When writer Michelle DeRusha announced last year that she was working on a biography about Martin Luther’s wife, my first thought was–“Martin Luther had a wife?” I am a self-professed history nerd (it was my minor in college) and although I racked my brain, I couldn’t remember any history book ever mentioning the fact that the father of Protestantism had a wife. History, as we know, is often written by those who hold the most power over it. And, in the Middle Ages, women were not the primary stakeholders of history.
That, however, is changing. DeRusha’s work paints a fascinating portrait of a couple drawn together in a wave of political, theological and cultural change who, hand in hand, helped to shape the Modern era. The Luther’s story is a compelling and thought-provoking peek into the heart of Christian marriage.
Katharina and Martin Luther: The Radical Marriage of a Runaway Nun and a Renegade Monk isn’t a dry historical tome, but rather a rich and vivid exploration of life during the Reformation that pulls the reader in and doesn’t let go. DeRusha’s prose brings these historical figures to life, so much so that when reading the book you feel as if you’re there with the Luther’s, listening and participating in one of Martin Luther’s famous Table Talks.
So, what makes this such a fascinating read? Well, let me give you a sneak peek.
Katharina von Bora’s story begins when, as a young girl, she is essentially sold to the church by her family. Paying for a daughter to become a nun was cheaper than marrying her off, so many girls like Katharina found their life preordained behind cloister walls. Katharina became a nun at the age of sixteen. During this time, renegade monk Martin Luther was making waves across the country with his talk of church reformation. Luther wrote and spoke passionately against the practices of the Catholic Church. He urged the church to turn back to the practices of Jesus as laid out in Scripture.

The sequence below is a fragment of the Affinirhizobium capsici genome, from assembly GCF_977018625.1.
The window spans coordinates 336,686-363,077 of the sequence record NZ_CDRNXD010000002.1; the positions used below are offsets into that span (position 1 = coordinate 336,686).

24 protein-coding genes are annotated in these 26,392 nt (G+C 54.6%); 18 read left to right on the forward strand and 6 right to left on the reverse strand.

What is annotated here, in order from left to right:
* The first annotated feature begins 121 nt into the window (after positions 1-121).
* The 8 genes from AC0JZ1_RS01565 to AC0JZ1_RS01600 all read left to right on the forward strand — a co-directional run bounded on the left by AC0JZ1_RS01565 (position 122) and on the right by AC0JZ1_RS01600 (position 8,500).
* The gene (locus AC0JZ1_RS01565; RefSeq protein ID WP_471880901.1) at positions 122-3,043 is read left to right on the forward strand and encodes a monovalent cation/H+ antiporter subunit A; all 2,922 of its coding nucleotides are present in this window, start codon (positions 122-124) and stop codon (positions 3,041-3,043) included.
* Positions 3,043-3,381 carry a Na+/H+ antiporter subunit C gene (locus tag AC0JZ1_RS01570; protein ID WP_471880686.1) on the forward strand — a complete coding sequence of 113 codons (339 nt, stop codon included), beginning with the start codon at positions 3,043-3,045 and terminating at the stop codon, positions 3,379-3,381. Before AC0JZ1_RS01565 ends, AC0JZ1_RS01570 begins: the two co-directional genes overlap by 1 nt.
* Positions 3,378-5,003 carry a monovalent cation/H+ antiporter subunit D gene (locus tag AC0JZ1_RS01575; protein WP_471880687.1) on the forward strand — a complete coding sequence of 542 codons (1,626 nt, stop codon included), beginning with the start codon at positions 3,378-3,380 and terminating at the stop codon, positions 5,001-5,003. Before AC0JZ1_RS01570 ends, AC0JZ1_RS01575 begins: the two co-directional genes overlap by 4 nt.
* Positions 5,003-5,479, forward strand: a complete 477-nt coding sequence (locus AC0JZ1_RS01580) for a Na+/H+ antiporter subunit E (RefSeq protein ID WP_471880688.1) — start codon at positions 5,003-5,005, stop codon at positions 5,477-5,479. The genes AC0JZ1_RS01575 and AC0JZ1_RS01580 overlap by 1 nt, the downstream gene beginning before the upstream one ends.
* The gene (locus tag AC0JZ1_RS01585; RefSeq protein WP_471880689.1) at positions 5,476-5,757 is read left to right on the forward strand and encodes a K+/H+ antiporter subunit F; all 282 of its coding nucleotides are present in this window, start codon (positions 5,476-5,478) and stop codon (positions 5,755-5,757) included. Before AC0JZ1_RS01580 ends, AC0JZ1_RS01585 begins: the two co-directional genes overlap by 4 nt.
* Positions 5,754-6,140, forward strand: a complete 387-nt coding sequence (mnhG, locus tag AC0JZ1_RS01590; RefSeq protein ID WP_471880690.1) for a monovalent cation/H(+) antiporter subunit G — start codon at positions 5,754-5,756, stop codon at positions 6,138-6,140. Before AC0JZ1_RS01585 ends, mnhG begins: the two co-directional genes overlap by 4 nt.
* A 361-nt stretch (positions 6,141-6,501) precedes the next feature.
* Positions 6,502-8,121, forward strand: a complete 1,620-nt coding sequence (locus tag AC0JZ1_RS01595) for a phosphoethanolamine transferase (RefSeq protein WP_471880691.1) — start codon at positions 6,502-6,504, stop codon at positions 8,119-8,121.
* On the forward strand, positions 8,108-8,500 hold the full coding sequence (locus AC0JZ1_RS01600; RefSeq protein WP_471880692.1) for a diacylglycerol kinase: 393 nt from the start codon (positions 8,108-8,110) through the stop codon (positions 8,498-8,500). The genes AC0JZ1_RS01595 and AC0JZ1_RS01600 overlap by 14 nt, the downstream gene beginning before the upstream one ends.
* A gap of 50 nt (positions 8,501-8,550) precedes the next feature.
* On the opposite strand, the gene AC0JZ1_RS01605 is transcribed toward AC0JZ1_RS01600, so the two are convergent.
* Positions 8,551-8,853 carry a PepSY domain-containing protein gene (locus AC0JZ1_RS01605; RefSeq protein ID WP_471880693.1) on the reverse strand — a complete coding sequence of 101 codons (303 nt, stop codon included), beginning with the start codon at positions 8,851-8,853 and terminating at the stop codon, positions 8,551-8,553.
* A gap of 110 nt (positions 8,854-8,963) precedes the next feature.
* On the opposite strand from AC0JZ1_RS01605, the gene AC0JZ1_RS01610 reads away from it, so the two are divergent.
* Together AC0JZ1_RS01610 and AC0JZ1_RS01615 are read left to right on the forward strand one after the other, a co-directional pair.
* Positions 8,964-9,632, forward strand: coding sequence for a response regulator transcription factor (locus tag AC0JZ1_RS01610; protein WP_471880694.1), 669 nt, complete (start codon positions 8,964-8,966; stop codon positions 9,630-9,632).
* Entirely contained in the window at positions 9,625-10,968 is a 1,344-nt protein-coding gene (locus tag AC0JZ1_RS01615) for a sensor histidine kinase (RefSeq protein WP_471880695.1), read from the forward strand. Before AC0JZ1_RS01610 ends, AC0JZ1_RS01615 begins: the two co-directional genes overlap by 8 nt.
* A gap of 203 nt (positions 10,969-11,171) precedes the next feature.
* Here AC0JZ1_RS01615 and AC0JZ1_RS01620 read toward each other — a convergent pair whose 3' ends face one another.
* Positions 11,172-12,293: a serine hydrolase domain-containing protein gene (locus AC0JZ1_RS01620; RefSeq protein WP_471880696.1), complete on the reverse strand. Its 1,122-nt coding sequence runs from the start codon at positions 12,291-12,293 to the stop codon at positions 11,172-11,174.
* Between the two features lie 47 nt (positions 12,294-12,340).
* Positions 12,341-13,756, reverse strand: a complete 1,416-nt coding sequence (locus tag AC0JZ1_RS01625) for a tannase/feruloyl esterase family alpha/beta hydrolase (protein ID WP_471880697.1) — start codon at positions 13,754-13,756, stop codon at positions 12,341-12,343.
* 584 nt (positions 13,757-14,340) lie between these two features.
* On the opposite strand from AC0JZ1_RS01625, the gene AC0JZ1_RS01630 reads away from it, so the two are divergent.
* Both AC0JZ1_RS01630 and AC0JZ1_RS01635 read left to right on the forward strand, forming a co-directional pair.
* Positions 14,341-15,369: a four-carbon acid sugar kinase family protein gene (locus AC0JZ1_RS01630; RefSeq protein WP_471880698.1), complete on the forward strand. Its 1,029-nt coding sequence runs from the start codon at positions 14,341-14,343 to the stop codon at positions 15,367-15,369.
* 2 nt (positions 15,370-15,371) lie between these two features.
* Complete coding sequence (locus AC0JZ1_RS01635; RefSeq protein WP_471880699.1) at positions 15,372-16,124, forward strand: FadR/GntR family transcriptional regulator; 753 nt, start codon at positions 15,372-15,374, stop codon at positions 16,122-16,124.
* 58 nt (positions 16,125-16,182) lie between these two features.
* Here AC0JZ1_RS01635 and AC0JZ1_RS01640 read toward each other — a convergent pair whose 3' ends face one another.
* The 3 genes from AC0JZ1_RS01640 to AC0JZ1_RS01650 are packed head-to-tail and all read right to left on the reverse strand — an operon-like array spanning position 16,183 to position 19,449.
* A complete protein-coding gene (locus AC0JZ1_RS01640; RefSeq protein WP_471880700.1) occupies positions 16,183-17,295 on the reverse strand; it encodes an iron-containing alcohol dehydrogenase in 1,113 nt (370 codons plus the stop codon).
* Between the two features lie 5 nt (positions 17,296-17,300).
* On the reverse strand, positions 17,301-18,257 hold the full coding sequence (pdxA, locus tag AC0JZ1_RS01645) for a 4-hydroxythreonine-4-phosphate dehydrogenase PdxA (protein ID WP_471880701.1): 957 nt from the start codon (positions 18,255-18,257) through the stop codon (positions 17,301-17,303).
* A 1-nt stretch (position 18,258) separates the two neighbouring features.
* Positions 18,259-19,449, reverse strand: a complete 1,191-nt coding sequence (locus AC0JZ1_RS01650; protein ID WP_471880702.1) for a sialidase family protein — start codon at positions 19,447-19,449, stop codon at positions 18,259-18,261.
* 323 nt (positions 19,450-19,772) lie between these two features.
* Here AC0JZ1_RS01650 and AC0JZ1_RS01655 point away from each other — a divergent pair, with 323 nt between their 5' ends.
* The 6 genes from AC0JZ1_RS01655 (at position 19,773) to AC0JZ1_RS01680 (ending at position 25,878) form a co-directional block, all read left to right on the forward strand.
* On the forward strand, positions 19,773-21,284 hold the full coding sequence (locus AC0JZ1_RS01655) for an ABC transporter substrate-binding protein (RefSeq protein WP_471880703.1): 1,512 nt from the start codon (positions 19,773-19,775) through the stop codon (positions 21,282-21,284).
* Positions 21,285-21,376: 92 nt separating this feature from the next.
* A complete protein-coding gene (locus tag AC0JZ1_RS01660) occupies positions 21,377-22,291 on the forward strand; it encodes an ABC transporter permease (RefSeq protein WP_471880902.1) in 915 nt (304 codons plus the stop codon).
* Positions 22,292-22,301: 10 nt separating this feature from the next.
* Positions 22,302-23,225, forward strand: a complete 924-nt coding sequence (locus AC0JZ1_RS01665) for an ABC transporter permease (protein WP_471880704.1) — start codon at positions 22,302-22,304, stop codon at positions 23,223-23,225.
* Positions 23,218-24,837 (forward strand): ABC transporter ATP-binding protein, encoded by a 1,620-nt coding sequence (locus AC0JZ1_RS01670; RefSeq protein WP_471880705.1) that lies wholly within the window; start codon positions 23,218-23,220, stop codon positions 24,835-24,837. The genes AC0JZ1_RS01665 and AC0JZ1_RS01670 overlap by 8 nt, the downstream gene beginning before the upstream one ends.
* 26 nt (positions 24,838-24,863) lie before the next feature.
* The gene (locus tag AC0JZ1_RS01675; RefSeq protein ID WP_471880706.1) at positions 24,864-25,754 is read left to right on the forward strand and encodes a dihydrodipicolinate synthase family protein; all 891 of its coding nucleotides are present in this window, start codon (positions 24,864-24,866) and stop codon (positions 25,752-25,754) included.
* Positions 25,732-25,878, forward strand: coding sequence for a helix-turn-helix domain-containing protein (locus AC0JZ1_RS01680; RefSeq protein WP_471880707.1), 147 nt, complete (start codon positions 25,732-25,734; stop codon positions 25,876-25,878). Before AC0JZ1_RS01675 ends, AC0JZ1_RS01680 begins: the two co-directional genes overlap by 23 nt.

Inspired by these ideas, Katharina (along with 12 other nuns) planned a daring escape from the confines of their convent. Once free of the convent, Katharina had little choice but to marry. Martin Luther attempted to play match-maker for her, but his choices didn’t work. Instead, much to his initial bewilderment, Luther found himself compelled to take Katharina as his wife. In his eyes, this marriage was an act of Christian charity.
At the time, Luther hardly knew the tsunami like force he had brought into his quiet life. Katharina quickly proved herself to be an indispensable “helpmate” to Luther. She took over the family finances, became his literary agent, challenged his thinking, was doctor, nurse and pharmacist, gave birth to six children and adopted several others, took part in theological discussions around the table and became Luther’s closest friend, ally and confidant.
One could argue that Martin Luther would not have had such a lasting impact on the world had it not been for Katharina.
And yet, DeRusha’s book is more than just a history lesson. It is also an intimate and poignant (albeit nontraditional) love story that demonstrates the depth and power of Christian marriage. In Katharina and Martin Luther, we see Christian marriage as it should be; God-centered, selfless, equitable and full of grace.
To order Katharina and Martin Luther, click here. And, spread the word. It’s time this story was told.
Blessings and Peace, Sara